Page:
Let's Encrypt on IIS

21 September 2016

I had heard about Let's Encrypt quite some time ago but never got around looking at it.

It seems to be a mostly unixy project and earlier on there were no implementations for Windows Server. In February 2016 Rick Strahl wrote a good introduction for IIS users and talked about the different options. Being a PowerShell guy I opted for AcmeSharp which is what the other two options use under the hood anyway.

I followed the Quick Start for one certificate but then began to write my own script to automate the various steps. When halfway done I discovered that this work was already done by Bill Seddon who wrote the script Update-Certificate-http.ps1

Now updating a certificate can be done with a single line:

Update-Certificate-Http -alias "myalias" -domain "www.mydomain.com" -websiteName "Default Web Site" -checkParameters

From the trenches

While using AcmeSharp I ran into a few small problems, here's how I fixed them.

ExtensionLess static files

When using the http-01 challenge a file without an extension is written to \.well-known\acme-challenge', by default IIS doesn't server extensionless files. To fix this add a newweb.config` in that directory with the following content.

<?xml version="1.0" encoding="UTF-8"?>
            <mimeMap fileExtension="." mimeType="text/plain"></mimeMap>

I tried to put this into my main web.config file but having the path attribute of the location node starting with a dot, killed the whole site.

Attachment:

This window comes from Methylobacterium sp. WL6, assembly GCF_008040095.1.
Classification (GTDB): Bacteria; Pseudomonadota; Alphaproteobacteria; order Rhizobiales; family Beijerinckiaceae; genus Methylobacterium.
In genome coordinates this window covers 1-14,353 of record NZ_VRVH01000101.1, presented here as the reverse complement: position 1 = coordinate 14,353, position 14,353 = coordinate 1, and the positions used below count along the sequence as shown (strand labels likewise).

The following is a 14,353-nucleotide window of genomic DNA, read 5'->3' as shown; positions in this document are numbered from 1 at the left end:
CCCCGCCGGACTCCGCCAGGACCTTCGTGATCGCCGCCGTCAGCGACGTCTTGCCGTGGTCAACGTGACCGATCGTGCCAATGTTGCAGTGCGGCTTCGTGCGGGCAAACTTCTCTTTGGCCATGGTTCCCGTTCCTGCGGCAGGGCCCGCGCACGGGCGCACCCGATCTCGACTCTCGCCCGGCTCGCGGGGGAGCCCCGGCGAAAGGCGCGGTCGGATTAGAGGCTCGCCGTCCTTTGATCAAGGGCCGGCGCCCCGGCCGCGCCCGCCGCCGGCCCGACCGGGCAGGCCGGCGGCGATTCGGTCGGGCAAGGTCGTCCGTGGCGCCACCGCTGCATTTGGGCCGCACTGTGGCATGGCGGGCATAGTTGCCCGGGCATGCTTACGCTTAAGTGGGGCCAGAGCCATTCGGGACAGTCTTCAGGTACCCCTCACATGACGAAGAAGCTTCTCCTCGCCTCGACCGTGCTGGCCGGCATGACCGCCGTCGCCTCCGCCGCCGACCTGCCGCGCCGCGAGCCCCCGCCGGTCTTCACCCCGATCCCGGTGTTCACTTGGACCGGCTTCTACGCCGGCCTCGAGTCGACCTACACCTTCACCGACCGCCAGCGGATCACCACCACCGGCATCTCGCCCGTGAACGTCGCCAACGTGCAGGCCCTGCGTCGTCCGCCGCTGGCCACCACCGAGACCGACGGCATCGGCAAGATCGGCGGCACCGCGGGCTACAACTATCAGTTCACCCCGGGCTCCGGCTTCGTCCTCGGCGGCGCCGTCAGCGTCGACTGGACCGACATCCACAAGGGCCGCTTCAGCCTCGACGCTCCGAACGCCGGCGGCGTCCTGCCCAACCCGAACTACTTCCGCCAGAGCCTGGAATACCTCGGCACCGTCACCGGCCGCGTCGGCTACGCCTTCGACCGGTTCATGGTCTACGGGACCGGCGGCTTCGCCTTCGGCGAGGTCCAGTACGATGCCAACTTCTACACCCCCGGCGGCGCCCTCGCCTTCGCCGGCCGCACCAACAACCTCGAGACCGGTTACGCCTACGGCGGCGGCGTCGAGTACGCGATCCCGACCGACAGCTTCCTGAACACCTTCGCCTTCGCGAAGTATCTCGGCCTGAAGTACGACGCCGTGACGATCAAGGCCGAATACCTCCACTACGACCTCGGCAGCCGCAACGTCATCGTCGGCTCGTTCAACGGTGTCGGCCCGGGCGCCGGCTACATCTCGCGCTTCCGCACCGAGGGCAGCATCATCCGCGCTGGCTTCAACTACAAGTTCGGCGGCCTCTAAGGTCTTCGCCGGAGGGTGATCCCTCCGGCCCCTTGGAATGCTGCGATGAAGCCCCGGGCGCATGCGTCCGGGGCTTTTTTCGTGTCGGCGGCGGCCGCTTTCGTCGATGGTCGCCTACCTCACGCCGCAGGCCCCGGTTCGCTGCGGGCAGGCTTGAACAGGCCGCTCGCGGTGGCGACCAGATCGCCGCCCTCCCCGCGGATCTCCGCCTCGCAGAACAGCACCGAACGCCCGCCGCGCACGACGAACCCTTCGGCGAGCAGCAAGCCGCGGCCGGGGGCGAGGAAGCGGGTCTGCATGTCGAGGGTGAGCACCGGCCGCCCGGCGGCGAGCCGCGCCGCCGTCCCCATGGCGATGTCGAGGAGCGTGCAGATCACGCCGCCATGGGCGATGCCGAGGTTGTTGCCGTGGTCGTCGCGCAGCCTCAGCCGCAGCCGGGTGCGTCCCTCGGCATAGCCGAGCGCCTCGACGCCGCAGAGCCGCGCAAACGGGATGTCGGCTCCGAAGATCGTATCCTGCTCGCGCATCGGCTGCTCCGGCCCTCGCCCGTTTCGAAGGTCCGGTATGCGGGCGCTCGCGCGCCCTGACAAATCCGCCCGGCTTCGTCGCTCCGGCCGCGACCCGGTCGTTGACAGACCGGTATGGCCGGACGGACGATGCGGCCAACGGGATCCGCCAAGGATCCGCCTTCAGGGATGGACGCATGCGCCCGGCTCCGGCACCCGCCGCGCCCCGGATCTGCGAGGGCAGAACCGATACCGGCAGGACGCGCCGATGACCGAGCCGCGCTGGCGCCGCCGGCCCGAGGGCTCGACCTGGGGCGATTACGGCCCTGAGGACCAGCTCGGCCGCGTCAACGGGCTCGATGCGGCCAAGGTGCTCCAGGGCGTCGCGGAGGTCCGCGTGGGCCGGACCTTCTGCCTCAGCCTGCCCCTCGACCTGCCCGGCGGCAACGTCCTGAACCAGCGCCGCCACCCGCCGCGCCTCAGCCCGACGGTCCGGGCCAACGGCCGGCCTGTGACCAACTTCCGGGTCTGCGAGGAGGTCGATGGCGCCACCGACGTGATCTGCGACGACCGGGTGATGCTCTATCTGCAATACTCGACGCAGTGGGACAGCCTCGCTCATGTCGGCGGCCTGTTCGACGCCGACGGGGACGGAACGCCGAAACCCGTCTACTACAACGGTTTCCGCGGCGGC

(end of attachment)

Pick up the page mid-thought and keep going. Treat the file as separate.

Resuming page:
https only sites

I have a site that only has https bindings, no port 80. The http-01 challenge is always using http://.../.well-known/acme-challenge, so it could not access the file. I tried to temporarily add an http binding but I also have strict transport security set for the site, so allowing http would require lots of changes to the site.

The way I worked around this is by using my honeypot 'catch all' site which handles all requests not handled by any other site on the server. Here I allow http. I added a virtual directory pointing to the correct location under the site in question.

Add-WebConfigurationProperty -pspath 'MACHINE/WEBROOT/APPHOST' -filter "system.applicationHost/sites/site[@name='Honeypot']/application[@path='/']" -name "." -value @{path='/.well-known';physicalPath='%WebSitesDrive%\SiteName\FileRoot.well-known'

Using New-WebVirtualDirectory doesn't work because of the dot in the name.

After the challenge had worked, we can remove it:

Remove-WebConfigurationProperty -pspath 'MACHINE/WEBROOT/APPHOST'  -filter "system.applicationHost/sites/site[@name='Honeypot']/application[@path='/']" -name "." -AtElement @{path='/.well-known'}

If you don't have a Honeypot site, just create a site with an http binding for the site in question and the correct virtual directory. Keep the site stopped except when updating your certificates.

Updating all certificates which are about to expire

I wrote a small script that loops through all SSL bindings in IIS and finds those Let's Encrypt certificates that expire in the next x days. It updates those using the Update-Certificate-Http.ps1 script.

This script, Update-LECertificate.ps1 is on GitHub

Scheduling the script

All that is left to do is scheduling the script to run once a week or so.

Luckily the script knows how to do this, just use:

Update-LECertificate.ps1 -schedule

This runs the script every Sunday at 3:30 am, for more options on how to schedule the script use:

Show-Help .\Update-LECertificate.ps1 -full

Tags: IIS | Security | Web

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